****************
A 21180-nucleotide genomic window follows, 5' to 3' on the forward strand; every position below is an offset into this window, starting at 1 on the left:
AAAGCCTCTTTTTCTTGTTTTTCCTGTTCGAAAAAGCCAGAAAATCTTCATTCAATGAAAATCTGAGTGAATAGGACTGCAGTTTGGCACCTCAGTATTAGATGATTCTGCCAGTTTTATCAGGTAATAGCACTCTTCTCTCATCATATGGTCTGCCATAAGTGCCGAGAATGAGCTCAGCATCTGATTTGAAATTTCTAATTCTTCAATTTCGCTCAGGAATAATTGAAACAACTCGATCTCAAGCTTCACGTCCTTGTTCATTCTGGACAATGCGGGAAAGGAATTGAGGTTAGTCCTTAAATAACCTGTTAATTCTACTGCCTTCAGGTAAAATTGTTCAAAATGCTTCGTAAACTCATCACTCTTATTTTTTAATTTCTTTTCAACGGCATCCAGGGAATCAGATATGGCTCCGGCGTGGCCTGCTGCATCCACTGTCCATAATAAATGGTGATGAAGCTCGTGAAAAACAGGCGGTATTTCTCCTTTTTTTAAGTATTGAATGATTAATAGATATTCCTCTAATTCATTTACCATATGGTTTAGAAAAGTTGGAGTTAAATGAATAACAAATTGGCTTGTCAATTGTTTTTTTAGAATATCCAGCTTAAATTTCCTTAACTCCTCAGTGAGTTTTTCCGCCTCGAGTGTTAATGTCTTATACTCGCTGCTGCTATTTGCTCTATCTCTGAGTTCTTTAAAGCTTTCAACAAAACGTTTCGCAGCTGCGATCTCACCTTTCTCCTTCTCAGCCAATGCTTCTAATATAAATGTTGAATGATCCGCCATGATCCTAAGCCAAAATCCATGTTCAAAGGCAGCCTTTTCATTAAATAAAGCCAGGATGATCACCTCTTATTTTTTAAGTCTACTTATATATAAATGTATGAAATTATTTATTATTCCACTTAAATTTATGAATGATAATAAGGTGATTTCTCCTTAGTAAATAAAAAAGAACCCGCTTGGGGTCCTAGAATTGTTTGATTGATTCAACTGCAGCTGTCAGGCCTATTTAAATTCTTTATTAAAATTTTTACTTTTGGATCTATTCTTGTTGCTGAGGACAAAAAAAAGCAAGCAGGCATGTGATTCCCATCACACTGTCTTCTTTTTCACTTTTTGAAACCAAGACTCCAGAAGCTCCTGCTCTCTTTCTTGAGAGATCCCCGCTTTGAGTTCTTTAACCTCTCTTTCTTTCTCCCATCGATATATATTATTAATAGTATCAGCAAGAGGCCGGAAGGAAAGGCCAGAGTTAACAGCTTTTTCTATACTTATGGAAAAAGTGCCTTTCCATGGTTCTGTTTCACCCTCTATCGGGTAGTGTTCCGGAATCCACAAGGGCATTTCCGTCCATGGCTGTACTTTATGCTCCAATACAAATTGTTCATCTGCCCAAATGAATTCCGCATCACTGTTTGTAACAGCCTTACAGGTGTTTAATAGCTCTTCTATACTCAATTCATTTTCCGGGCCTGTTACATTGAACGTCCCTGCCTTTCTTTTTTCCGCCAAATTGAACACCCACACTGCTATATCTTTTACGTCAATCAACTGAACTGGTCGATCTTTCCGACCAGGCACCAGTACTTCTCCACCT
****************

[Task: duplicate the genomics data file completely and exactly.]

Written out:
A 21180-nucleotide genomic window follows, 5' to 3' on the forward strand; every position below is an offset into this window, starting at 1 on the left:
AAAGCCTCTTTTTCTTGTTTTTCCTGTTCGAAAAAGCCAGAAAATCTTCATTCAATGAAAATCTGAGTGAATAGGACTGCAGTTTGGCACCTCAGTATTAGATGATTCTGCCAGTTTTATCAGGTAATAGCACTCTTCTCTCATCATATGGTCTGCCATAAGTGCCGAGAATGAGCTCAGCATCTGATTTGAAATTTCTAATTCTTCAATTTCGCTCAGGAATAATTGAAACAACTCGATCTCAAGCTTCACGTCCTTGTTCATTCTGGACAATGCGGGAAAGGAATTGAGGTTAGTCCTTAAATAACCTGTTAATTCTACTGCCTTCAGGTAAAATTGTTCAAAATGCTTCGTAAACTCATCACTCTTATTTTTTAATTTCTTTTCAACGGCATCCAGGGAATCAGATATGGCTCCGGCGTGGCCTGCTGCATCCACTGTCCATAATAAATGGTGATGAAGCTCGTGAAAAACAGGCGGTATTTCTCCTTTTTTTAAGTATTGAATGATTAATAGATATTCCTCTAATTCATTTACCATATGGTTTAGAAAAGTTGGAGTTAAATGAATAACAAATTGGCTTGTCAATTGTTTTTTTAGAATATCCAGCTTAAATTTCCTTAACTCCTCAGTGAGTTTTTCCGCCTCGAGTGTTAATGTCTTATACTCGCTGCTGCTATTTGCTCTATCTCTGAGTTCTTTAAAGCTTTCAACAAAACGTTTCGCAGCTGCGATCTCACCTTTCTCCTTCTCAGCCAATGCTTCTAATATAAATGTTGAATGATCCGCCATGATCCTAAGCCAAAATCCATGTTCAAAGGCAGCCTTTTCATTAAATAAAGCCAGGATGATCACCTCTTATTTTTTAAGTCTACTTATATATAAATGTATGAAATTATTTATTATTCCACTTAAATTTATGAATGATAATAAGGTGATTTCTCCTTAGTAAATAAAAAAGAACCCGCTTGGGGTCCTAGAATTGTTTGATTGATTCAACTGCAGCTGTCAGGCCTATTTAAATTCTTTATTAAAATTTTTACTTTTGGATCTATTCTTGTTGCTGAGGACAAAAAAAAGCAAGCAGGCATGTGATTCCCATCACACTGTCTTCTTTTTCACTTTTTGAAACCAAGACTCCAGAAGCTCCTGCTCTCTTTCTTGAGAGATCCCCGCTTTGAGTTCTTTAACCTCTCTTTCTTTCTCCCATCGATATATATTATTAATAGTATCAGCAAGAGGCCGGAAGGAAAGGCCAGAGTTAACAGCTTTTTCTATACTTATGGAAAAAGTGCCTTTCCATGGTTCTGTTTCACCCTCTATCGGGTAGTGTTCCGGAATCCACAAGGGCATTTCCGTCCATGGCTGTACTTTATGCTCCAATACAAATTGTTCATCTGCCCAAATGAATTCCGCATCACTGTTTGTAACAGCCTTACAGGTGTTTAATAGCTCTTCTATACTCAATTCATTTTCCGGGCCTGTTACATTGAACGTCCCTGCCTTTCTTTTTTCCGCCAAATTGAACACCCACACTGCTATATCTTTTACGTCAATCAACTGAACTGGTCGATCTTTCCGACCAGGCACCAGTACTTCTCCACCT